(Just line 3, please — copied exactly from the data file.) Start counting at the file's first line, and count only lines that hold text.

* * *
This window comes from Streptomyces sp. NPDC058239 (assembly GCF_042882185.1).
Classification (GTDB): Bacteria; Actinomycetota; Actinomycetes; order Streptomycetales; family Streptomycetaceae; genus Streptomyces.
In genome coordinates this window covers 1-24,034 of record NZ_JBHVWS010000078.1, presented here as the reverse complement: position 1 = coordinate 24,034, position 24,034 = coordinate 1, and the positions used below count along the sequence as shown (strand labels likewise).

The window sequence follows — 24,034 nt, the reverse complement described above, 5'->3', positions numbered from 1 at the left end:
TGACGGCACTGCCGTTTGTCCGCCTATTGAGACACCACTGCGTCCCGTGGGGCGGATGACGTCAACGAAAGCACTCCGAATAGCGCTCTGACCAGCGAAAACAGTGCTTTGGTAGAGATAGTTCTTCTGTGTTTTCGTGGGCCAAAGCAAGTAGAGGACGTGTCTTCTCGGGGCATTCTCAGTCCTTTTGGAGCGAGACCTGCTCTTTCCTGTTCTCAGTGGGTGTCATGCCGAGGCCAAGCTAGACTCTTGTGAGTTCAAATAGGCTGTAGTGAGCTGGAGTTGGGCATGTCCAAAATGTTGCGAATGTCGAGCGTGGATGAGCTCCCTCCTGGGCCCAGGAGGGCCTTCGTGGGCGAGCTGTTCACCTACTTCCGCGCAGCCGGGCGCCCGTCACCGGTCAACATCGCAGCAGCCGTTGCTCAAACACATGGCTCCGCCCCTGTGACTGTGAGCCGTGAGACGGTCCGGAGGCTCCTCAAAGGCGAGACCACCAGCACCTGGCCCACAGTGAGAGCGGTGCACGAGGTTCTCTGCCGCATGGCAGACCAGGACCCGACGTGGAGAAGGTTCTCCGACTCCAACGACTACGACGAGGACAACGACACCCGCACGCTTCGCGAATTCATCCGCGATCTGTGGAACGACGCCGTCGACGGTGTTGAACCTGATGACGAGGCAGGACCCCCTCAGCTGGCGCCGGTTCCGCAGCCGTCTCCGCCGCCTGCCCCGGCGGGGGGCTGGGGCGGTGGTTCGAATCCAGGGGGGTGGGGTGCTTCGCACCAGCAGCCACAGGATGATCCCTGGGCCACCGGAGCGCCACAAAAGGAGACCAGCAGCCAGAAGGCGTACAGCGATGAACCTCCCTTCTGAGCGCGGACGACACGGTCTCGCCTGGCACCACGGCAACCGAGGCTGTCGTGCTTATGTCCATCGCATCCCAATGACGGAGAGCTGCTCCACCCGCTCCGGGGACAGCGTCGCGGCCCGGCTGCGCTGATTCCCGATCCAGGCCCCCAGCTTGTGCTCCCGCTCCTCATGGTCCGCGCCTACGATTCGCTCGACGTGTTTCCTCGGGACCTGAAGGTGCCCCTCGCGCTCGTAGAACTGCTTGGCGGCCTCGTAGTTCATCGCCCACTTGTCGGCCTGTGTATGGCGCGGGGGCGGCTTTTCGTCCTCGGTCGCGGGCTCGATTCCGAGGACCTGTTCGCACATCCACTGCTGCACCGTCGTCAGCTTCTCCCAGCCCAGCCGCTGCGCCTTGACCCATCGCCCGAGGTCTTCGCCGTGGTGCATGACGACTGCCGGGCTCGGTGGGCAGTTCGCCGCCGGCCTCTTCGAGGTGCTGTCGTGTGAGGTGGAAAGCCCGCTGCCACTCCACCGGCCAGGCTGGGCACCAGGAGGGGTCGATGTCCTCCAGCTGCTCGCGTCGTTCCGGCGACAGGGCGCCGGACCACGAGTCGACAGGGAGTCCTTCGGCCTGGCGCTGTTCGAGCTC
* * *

In genome coordinates this window covers 1-24,034 of record NZ_JBHVWS010000078.1, presented here as the reverse complement: position 1 = coordinate 24,034, position 24,034 = coordinate 1, and the positions used below count along the sequence as shown (strand labels likewise).